April 3, 2008

The battle rages on:

In the UK, the mayor of London is imposing a heavy fee on gas-guzzling vehicles in the city center, but a German car company is suing. In the US, the Environmental Prevention Agency is dragging its heels on reducing CO2 emissions, but 18 states are suing.

April 4, 2008

On Monday evening, Lisa and I are going to Shanghai. Burning carbon, adding to the problem... I'm going to buy carbon offsets after doing some more research on what are the best ways to do this: Prices for offsetting a metric ton of carbon dioxide seem to range from $4 to $99 (where the lowest price only applies when you buy 25 tons). Flying 3200 kilometers (2000 miles) in an airplane creates about one ton of CO2. So, I can offset my CO2 emissions quite affordably if I make sure I'm really doing something useful, not getting scammed.

I'm almost done reading this SF novel:

This is the third and best of a trilogy which envisions a near future in which the chickens seriously come to roost: global warming leading to global environmental collapse, and our last-ditch efforts of stave it off. It's suspensful. What's really special about it, though, is the day-to-day lives of the characters and their thoughtful reflections, which ground the whole thing and make it real.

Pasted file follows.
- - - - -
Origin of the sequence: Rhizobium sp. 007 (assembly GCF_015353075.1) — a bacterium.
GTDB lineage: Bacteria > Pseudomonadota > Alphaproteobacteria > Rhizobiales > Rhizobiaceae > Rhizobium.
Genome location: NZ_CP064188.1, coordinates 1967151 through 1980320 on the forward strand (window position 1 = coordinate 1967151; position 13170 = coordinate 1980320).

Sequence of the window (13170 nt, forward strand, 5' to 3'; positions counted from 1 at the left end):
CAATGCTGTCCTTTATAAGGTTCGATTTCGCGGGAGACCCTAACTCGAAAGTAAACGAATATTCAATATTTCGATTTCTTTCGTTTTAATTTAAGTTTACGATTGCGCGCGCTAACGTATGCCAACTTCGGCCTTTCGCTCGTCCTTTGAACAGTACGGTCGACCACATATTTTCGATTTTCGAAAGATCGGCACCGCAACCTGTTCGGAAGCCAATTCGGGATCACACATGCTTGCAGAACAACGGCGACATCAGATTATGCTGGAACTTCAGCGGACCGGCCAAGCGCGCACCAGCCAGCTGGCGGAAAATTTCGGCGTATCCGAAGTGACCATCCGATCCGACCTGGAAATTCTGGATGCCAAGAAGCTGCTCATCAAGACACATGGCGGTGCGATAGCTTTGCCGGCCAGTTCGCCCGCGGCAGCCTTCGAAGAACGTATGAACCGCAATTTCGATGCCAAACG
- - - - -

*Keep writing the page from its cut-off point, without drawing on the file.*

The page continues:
There's a lot about China, which makes me think of where I'll be going in 3 days. And there's a lot about California, which makes me think of life here. A long hike in the Sierras:

The stars were popping out overhead, swiftly surpassing in number and brilliance any starscapes they ever saw at home. The Milky Way was like a moraine of stars. Sound of distant water clucking through the a patch of meadow, the wind in the pines; black spiky horizons all around, the smooth airy gap of the pass behind. It was a blessing to feel so tired in such a place. They had made the effort it took to regather, and here they were again, in a place so sublime no one could truly remember what it was like when they were away, so that every return had a sense of surprise, as if re-entering a miracle. Every time it felt this way. It was the California that could never be taken away.